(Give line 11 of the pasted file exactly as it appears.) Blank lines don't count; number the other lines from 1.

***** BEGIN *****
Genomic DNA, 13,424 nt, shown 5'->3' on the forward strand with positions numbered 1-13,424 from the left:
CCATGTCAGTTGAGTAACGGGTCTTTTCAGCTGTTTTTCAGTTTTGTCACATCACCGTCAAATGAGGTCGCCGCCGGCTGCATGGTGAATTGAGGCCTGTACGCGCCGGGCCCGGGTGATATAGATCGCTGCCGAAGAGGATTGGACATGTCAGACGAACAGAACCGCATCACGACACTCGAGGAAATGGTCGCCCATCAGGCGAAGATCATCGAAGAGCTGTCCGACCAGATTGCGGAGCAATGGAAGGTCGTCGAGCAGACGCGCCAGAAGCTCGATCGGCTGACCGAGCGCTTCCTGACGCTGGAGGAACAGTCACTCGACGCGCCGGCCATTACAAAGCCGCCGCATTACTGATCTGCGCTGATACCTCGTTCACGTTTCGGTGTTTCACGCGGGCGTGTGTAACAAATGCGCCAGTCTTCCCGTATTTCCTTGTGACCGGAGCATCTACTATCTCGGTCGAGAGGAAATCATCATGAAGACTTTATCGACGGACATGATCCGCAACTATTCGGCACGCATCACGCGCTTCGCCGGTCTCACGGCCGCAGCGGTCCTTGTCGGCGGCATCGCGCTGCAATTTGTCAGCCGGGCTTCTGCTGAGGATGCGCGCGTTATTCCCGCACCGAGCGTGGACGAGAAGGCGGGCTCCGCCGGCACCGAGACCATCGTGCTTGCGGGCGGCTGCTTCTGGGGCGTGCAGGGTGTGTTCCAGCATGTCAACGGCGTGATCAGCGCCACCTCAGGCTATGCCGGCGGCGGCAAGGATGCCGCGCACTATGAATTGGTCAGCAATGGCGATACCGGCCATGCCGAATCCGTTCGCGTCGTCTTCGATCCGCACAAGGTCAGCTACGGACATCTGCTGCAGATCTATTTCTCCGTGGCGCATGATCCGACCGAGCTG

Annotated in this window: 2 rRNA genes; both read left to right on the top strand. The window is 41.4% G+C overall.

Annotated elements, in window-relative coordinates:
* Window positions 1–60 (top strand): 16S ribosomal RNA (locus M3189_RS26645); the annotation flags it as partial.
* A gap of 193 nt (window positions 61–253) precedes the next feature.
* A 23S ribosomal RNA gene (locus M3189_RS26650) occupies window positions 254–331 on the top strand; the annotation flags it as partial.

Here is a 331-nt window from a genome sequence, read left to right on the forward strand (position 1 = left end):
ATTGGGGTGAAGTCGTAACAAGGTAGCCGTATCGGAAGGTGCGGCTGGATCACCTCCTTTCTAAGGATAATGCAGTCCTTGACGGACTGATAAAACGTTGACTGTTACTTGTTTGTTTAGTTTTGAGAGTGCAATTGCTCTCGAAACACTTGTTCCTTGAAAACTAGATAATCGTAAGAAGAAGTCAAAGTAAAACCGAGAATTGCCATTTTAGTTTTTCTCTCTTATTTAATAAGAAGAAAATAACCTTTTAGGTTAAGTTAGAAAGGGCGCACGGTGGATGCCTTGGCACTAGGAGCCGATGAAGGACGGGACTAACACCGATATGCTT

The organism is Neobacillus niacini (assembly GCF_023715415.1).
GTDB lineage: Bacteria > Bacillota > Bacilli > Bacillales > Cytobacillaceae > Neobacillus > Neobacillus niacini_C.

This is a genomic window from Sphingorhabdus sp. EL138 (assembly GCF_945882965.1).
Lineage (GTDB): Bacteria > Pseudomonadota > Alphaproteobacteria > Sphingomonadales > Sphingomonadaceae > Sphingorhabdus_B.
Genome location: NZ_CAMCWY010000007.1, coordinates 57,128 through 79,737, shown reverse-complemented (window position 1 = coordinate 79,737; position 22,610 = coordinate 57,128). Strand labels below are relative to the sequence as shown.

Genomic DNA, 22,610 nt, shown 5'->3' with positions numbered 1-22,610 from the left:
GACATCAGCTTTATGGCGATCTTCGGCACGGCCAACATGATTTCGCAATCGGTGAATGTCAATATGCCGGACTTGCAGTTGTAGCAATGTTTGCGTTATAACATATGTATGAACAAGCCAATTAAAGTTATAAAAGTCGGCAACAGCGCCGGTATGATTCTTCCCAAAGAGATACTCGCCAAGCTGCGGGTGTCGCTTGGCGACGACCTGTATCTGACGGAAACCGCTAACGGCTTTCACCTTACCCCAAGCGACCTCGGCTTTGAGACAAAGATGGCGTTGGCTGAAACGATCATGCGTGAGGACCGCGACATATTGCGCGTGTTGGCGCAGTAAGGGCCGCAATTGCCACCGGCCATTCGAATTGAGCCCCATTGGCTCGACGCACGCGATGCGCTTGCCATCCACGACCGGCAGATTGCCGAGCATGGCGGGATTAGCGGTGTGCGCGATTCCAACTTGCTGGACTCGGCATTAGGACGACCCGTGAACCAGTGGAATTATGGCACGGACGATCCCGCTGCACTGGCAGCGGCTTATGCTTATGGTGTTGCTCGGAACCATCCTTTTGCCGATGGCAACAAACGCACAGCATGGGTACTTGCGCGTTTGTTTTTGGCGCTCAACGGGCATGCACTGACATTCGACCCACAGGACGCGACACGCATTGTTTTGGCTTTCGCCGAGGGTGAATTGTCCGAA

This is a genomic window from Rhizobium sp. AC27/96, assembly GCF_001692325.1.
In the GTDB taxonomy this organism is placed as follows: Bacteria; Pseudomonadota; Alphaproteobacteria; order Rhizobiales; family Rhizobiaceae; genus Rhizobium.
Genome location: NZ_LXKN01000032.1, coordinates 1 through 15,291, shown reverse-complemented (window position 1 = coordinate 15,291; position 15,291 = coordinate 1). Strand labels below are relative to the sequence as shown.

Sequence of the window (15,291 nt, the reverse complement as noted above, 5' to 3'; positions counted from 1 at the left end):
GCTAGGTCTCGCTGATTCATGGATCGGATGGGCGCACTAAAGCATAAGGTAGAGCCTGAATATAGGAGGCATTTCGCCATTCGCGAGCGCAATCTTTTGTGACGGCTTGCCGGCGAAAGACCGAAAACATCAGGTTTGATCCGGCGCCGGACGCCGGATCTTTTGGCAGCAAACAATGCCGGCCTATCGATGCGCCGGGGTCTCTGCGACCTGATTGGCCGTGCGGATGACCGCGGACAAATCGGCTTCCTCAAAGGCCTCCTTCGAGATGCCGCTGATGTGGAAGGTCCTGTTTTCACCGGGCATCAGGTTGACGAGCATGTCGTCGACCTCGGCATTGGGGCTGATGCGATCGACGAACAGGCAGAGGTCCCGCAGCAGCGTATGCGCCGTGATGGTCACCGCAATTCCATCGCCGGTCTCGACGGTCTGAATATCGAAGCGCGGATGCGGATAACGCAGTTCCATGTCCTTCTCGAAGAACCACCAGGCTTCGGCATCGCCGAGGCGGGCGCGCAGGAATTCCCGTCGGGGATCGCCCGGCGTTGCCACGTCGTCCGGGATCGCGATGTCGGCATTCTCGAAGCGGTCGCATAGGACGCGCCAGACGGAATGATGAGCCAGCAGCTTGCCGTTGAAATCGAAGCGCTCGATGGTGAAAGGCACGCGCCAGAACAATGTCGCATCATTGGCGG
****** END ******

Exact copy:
GTDB lineage: Bacteria > Bacillota > Bacilli > Bacillales > Cytobacillaceae > Neobacillus > Neobacillus niacini_C.